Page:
Many payment companies are hosting hackathons to attract developer talent from outside their own ranks; MasterCard found that its own people are just as eager to bring their ideas to life.

The Take Initiative, a hackathon series for MasterCard employees, gave about 400 staffers at different locations access to the card network's application programming interface to develop concepts that could later turn into products. When it was over, MasterCard had developed a new way to digitize donations.

"It is common to see school kids asking for cash donations at public places such as the MRT [Singapore's public transit system] stations, as part of their volunteering activity," said Krishnadas Mohandas, an assistant vice president of mobile transaction solutions for Asia Pacific at MasterCard. "This led us to create an app to digitize such transactions."

The team's app, called Mo-daan (an adaptation of "mobile" and the Sanskrit word for "donations") is available to charities and is designed to appease government regulators, collectors and consumers.

"Consumers won't have to fiddle around with cumbersome cash or worry about not having enough change," Mohandas said. "At the same time, they are assured of the legitimacy of the charity."

Charities use the app to obtain a unique government-vetted ID. This process reduces fraud and enables them to digitally collect donations via MasterCard. it also enables donors to track tax benefits from their donations.

An additional feature allows users to receive offers and coupons from merchants as a marketing play, Mohandas said.

"In Singapore, fundraising ranges from volunteers appealing for donations on the ground with a coin box, to donations that are auto-deducted via your banking accounts, or even donations via monthly installments on your credit card," Mohandas said.

The app will work primarily in Singapore before the model is considered for export.

This project is one of several ways MasterCard is working to advance payment services for donations. Mobile technology is quickly being applied to charitable giving, as companies such as Sionic Mobile are also working reduce the amount of cash that's involved in fundraising. Separately, some Girl Scout and Boy Scout troops have used mobile card readers to facilitate fundraising efforts such as cookie sales.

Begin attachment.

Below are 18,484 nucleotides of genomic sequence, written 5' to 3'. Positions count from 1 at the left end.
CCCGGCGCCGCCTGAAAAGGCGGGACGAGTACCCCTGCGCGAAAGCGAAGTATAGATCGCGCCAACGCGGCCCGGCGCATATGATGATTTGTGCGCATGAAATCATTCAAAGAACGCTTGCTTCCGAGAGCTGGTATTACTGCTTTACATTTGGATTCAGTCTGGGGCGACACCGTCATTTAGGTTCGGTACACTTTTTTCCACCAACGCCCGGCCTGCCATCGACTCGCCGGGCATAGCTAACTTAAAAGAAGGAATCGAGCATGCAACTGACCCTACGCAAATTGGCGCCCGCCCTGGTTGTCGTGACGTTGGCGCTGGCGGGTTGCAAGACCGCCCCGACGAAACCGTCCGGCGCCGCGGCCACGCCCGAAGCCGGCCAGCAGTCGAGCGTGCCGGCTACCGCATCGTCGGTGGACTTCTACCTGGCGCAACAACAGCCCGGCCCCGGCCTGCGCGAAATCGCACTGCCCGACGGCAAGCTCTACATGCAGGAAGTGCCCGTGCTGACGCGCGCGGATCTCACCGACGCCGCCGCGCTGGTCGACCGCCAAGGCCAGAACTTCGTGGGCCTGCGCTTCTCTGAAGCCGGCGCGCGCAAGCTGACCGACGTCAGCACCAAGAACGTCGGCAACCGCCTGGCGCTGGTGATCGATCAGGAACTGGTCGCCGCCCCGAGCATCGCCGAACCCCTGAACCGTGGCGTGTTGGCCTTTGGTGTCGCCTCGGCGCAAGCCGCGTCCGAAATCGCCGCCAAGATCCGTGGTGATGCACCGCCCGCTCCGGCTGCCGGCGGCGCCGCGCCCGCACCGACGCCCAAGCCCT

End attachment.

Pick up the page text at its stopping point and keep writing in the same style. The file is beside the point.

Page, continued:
Mohandas and his team do not have direct experience in using cards as part of fundraising, but they do have experience in product management and mobile technology, giving them a perspective that events such as hackathons are designed to nurture.

The pace of payments technology development, particularly around apps, has pressured traditional companies to find new sources of innovation that exist outside traditional research and development project management models.

PayPal, for example, has run a global hackathon program, while The Members Group has an innovation lab structure to find new uses for wearable technology. And Citigroup is using a World War II-era product development model to build new financial services technology.

"We don't believe innovation has to be in an innovation arm. Most ideas are buried out there with people who are working day in and day out in the business," said John Sheldon, senior vice president of innovation for MasterCard Labs, adding MasterCard also conducts tournaments for internal staff to develop new ideas. The winning teams from these events are given the opportunity to take their products to market.

The concept of giving internal staff tools to develop payment products has proven popular, Sheldon said. "Ninety-three percent of the participants said they would do it again," he said. "And for something that comes out of their personal time, that's a remarkable rate."